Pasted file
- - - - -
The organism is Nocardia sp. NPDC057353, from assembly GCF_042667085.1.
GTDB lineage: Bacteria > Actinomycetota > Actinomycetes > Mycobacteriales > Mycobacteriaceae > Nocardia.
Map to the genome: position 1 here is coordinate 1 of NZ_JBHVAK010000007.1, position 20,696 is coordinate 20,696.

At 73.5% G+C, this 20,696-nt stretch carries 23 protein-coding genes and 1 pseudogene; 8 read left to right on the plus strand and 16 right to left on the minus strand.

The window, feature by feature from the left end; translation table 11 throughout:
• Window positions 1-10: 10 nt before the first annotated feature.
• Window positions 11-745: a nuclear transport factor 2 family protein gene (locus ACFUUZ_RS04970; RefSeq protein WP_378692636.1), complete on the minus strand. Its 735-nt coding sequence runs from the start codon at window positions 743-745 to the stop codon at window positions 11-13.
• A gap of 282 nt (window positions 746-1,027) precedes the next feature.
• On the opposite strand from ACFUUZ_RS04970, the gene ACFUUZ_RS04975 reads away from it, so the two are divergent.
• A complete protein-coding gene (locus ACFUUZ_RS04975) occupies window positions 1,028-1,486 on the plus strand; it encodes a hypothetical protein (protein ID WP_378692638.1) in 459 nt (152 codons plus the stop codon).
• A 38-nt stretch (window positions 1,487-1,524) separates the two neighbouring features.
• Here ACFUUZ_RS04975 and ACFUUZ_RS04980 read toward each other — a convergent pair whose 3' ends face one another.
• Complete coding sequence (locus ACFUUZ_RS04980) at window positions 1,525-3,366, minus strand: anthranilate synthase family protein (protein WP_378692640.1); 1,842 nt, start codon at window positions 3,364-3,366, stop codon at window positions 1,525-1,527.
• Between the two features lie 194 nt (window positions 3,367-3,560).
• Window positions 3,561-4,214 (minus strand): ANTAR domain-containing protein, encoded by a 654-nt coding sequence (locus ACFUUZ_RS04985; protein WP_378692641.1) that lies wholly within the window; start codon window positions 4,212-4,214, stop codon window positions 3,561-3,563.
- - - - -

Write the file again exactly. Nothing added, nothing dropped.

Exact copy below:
The organism is Nocardia sp. NPDC057353, from assembly GCF_042667085.1.
GTDB lineage: Bacteria > Actinomycetota > Actinomycetes > Mycobacteriales > Mycobacteriaceae > Nocardia.
Map to the genome: position 1 here is coordinate 1 of NZ_JBHVAK010000007.1, position 20,696 is coordinate 20,696.

At 73.5% G+C, this 20,696-nt stretch carries 23 protein-coding genes and 1 pseudogene; 8 read left to right on the plus strand and 16 right to left on the minus strand.

The window, feature by feature from the left end; translation table 11 throughout:
• Window positions 1-10: 10 nt before the first annotated feature.
• Window positions 11-745: a nuclear transport factor 2 family protein gene (locus ACFUUZ_RS04970; RefSeq protein WP_378692636.1), complete on the minus strand. Its 735-nt coding sequence runs from the start codon at window positions 743-745 to the stop codon at window positions 11-13.
• A gap of 282 nt (window positions 746-1,027) precedes the next feature.
• On the opposite strand from ACFUUZ_RS04970, the gene ACFUUZ_RS04975 reads away from it, so the two are divergent.
• A complete protein-coding gene (locus ACFUUZ_RS04975) occupies window positions 1,028-1,486 on the plus strand; it encodes a hypothetical protein (protein ID WP_378692638.1) in 459 nt (152 codons plus the stop codon).
• A 38-nt stretch (window positions 1,487-1,524) separates the two neighbouring features.
• Here ACFUUZ_RS04975 and ACFUUZ_RS04980 read toward each other — a convergent pair whose 3' ends face one another.
• Complete coding sequence (locus ACFUUZ_RS04980) at window positions 1,525-3,366, minus strand: anthranilate synthase family protein (protein WP_378692640.1); 1,842 nt, start codon at window positions 3,364-3,366, stop codon at window positions 1,525-1,527.
• Between the two features lie 194 nt (window positions 3,367-3,560).
• Window positions 3,561-4,214 (minus strand): ANTAR domain-containing protein, encoded by a 654-nt coding sequence (locus ACFUUZ_RS04985; protein WP_378692641.1) that lies wholly within the window; start codon window positions 4,212-4,214, stop codon window positions 3,561-3,563.